After years of tentative but promising steps, telemedicine is primed to take off in South Carolina with the backing of two of the state’s major insurers.
BlueCross BlueShield of South Carolina and BlueChoice HealthPlan of South Carolina announced this month that they will begin to pay claims for some telemedicine services.
“It’s a very big step, and it shows that they have a sense of commitment to telehealth,” said Dr. James T. McElligott, medical director of telehealth at MUSC.
Medicare and Medicaid stepped up their coverage of telemedicine claims two years ago, but Medicaid paid for telemedicine procedures for only 403 patients in 2011 and 2012.
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Private insurers in the state have been more cautious in accepting the technology that allows doctors to treat patients long-distance via secure video and audio links. UnitedHealthcare and Carolina Care Plan cover some telemedicine procedures. But the insurance industry lobbied against a bill in the state legislature that would have required insurance companies to cover telemedicine. The bill, S.290, passed the Senate but stalled in the House.
The industry supports appropriate, market-driven use of telemedicine, according to Jim Ritchie, executive director of the S.C. Alliance of Health Plans. It doesn’t support government-mandated payment for all telemedicine.
BlueCross BlueShield and BlueChoice are taking a measured approach. Initially, the insurers will pay for telemedicine only in three specialties: high-risk pregnancies, stroke and psychiatry.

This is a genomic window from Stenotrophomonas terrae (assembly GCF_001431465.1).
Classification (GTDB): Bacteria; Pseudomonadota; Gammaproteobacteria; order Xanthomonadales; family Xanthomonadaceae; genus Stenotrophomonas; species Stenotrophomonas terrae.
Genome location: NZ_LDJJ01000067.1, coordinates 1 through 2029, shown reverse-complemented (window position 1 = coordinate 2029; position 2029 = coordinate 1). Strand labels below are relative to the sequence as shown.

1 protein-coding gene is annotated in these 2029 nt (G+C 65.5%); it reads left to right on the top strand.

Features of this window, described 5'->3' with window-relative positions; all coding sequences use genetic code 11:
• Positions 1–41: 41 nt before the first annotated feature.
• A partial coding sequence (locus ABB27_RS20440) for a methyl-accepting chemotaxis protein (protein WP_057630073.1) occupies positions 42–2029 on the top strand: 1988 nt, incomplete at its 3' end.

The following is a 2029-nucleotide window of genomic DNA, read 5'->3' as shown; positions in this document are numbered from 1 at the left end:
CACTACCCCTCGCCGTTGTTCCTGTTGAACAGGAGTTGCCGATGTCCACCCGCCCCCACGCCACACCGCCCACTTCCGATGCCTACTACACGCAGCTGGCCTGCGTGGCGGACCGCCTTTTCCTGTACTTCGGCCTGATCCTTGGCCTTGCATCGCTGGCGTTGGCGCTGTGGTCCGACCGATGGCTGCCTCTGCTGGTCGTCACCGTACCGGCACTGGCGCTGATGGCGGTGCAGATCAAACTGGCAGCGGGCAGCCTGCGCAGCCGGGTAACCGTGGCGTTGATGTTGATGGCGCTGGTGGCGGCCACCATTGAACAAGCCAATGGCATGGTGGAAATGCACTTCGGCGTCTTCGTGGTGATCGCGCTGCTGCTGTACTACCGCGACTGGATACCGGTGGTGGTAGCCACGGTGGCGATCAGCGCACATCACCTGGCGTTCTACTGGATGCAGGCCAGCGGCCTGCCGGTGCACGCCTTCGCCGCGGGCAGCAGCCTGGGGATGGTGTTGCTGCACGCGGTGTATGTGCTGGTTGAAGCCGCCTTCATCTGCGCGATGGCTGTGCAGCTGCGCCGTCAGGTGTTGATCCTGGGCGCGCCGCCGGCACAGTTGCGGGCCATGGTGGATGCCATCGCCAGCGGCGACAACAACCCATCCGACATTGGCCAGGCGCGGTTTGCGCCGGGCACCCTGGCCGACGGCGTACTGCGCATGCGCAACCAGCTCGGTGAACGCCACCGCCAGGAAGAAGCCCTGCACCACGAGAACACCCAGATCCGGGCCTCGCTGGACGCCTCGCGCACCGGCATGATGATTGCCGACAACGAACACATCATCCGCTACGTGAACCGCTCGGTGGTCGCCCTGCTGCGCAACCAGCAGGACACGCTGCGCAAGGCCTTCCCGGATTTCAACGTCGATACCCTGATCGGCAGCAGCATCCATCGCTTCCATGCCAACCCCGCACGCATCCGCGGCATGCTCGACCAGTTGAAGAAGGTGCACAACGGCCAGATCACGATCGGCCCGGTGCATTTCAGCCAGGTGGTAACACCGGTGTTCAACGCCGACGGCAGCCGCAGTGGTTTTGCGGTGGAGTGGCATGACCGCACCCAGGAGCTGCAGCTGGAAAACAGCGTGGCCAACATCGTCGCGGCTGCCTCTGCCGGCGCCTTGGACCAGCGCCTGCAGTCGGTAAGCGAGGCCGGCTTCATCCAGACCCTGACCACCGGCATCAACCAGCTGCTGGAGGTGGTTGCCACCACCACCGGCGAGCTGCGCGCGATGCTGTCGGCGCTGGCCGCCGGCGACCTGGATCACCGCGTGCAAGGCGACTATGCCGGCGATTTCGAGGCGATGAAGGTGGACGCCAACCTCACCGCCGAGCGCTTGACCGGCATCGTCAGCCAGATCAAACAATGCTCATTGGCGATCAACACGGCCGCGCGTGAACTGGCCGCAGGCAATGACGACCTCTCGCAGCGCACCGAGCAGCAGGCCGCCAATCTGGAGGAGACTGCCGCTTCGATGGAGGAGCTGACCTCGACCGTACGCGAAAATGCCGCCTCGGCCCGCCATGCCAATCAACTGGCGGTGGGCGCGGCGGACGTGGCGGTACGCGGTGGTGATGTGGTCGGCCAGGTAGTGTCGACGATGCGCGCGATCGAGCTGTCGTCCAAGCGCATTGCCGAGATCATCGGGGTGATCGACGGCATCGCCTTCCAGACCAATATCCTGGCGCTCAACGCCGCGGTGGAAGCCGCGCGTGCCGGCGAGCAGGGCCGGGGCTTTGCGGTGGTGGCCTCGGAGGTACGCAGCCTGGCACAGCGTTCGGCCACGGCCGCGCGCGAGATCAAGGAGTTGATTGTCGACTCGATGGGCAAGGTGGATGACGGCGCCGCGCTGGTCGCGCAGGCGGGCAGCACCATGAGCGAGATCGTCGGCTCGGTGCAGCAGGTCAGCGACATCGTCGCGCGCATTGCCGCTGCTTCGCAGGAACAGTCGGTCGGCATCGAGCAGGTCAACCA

Telepsychiatry has a long history in the state. The S.C. Department of Mental Health began using long-distance links to help cut travel costs in 1995. Since 2009, a partnership involving the mental health department and the University of South Carolina School of Medicine, the S.C. Hospital Association and Medicaid has used $7.5 million in grants to build a telepsychiatry network in 18 emergency departments statewide. That program has treated 16,000 patients, proved to be cost-effective and earned national awards for its innovation.
Dr. Meera Narsimhan, vice dean of Innovative Healthcare Technologies at the USC School of Medicine, said BlueCross and BlueChoice have seen results from this project and are leading the way.
“We are very hopeful that other payers in the state will follow suit,” Narsimhan said. “Given the shortage of specialty providers and access in rural South Carolina, we need to be creative in the use of innovative technology tools to improve care for the citizens of South Carolina.”
In the other fields covered by the insurers – high-risk pregnancy and stroke treatment – the timely connection of people having problems in rural areas with experts at major hospitals is especially important. One MUSC program already connects stroke experts in Charleston with emergency physicians in 13 hospitals throughout the state, and another provides consultation for treating high-risk pregnancies in areas throughout the Lowcountry.
“Our intent is to improve access for our members in rural areas and small towns to specialty care and mental health providers, who tend to be in the state’s metropolitan areas,” said Dr. Laura Long, BlueCross’ chief medical officer and vice president. “We also expect this to increase cost efficiency, reduce transportation barriers, improve quality of care and communication among providers and our members, and in some cases to save lives.”